From January through April of 2018, the Minneapolis Police Department engaged in an undercover operation that netted 47 low-level marijuana-related arrests. Undercover officers in 46 of the 47 arrests approached Black people attempting to purchase $10-20 worth of marijuana. When these low-level offenders were busted, they later found themselves charged with drug felonies for possession of marijuana.
It was such a blatant selective enforcement of laws that the Hennepin County Public Defender’s Office wrote a motion to the court. Hennepin County public defender Jess Braverman wrote in the motion: “Officers have directly asked black men to facilitate drug deals with other black men, and have then requested that the facilitator be charged with the sale…Officers are seeking out extremely low-level marijuana transactions with people of color and are then arresting and booking the sellers and submitting the cases for felony charging.”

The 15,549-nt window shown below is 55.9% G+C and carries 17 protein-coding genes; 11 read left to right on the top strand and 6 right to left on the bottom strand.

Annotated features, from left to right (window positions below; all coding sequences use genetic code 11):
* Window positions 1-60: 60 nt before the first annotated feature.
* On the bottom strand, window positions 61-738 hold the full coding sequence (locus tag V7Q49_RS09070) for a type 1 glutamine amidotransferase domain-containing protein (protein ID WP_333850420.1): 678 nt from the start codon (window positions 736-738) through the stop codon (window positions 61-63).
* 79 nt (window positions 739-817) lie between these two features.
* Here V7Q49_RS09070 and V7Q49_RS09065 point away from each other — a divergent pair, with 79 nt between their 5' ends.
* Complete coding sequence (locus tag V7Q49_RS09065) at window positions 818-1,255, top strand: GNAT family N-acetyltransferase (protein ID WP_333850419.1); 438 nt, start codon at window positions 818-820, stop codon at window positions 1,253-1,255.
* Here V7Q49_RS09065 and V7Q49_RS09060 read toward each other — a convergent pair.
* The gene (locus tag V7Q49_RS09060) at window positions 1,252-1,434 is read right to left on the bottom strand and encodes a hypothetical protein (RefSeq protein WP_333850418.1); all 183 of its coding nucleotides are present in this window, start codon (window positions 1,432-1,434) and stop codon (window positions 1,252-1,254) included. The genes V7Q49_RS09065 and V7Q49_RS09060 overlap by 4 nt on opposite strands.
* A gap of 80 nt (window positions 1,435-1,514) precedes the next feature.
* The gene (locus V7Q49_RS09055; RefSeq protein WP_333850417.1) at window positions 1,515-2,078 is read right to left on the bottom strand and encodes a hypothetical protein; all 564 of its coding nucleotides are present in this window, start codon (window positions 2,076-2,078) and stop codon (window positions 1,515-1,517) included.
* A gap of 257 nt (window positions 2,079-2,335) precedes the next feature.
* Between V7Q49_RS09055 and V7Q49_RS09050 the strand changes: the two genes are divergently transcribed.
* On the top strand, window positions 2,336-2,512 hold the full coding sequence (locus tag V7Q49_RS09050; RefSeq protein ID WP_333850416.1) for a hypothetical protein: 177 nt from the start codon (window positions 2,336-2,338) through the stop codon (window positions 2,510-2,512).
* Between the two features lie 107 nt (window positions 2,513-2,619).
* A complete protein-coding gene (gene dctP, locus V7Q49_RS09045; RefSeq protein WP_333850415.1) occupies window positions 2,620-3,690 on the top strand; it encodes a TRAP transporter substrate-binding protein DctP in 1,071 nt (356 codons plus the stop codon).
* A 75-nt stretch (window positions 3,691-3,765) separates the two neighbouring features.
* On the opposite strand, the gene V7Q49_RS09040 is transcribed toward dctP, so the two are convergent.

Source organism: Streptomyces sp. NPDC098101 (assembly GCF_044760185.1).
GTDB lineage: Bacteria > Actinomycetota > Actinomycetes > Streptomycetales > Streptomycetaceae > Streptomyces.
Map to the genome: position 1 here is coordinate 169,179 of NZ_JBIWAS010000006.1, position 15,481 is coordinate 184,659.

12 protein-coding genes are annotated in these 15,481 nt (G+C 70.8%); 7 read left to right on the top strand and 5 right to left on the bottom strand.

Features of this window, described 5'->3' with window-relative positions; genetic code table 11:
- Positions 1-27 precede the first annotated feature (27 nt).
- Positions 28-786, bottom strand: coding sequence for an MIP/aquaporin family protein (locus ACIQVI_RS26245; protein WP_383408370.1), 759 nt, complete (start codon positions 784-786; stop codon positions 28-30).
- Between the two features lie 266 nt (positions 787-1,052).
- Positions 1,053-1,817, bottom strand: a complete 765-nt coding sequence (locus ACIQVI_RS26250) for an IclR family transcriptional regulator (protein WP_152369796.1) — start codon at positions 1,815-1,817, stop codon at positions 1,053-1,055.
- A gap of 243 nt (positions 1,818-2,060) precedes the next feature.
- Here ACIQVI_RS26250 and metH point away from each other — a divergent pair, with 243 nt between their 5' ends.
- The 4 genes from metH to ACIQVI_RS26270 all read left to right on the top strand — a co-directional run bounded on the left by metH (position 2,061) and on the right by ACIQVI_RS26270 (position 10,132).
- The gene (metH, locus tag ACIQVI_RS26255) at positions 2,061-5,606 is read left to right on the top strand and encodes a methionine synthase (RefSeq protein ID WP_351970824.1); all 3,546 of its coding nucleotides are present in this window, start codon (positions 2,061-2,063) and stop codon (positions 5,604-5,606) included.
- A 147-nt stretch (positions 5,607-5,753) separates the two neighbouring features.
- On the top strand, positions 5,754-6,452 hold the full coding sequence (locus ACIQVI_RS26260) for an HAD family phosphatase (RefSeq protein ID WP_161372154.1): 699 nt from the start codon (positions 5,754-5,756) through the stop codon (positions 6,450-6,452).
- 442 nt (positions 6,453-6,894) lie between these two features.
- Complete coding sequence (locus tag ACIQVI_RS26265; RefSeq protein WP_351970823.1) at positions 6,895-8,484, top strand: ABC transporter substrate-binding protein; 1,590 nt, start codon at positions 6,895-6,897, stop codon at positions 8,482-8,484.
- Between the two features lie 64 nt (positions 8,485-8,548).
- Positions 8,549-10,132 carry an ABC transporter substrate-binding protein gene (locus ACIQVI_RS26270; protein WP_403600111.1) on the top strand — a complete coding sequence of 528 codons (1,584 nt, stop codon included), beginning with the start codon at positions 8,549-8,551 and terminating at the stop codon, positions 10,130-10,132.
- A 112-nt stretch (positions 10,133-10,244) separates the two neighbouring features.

The arrests were seen to be so egregious in nature that Minneapolis Mayor Jacob Frey ordered police to stop the undercover operations, specifically marijuana enforcement. The Washington Post reported that Minneapolis Police Chief Medaria Arradondo agreed with the mayor’s decision and stated, “We will discontinue specific, low-level marijuana enforcement, and I agree with the mayor’s decision.”
So far, a quarter of the people charged in the sting operation have had charges dismissed. In other cases, those arrested were given intervention options or pretrial diversions. Frey released a statement which says in part, “I believe strongly that marijuana should be a lowest-level enforcement priority and that it should be fully legalized at the state level. The fact that racial disparities are so common nationwide in the enforcement of marijuana laws is one of the reasons I support full legalization.”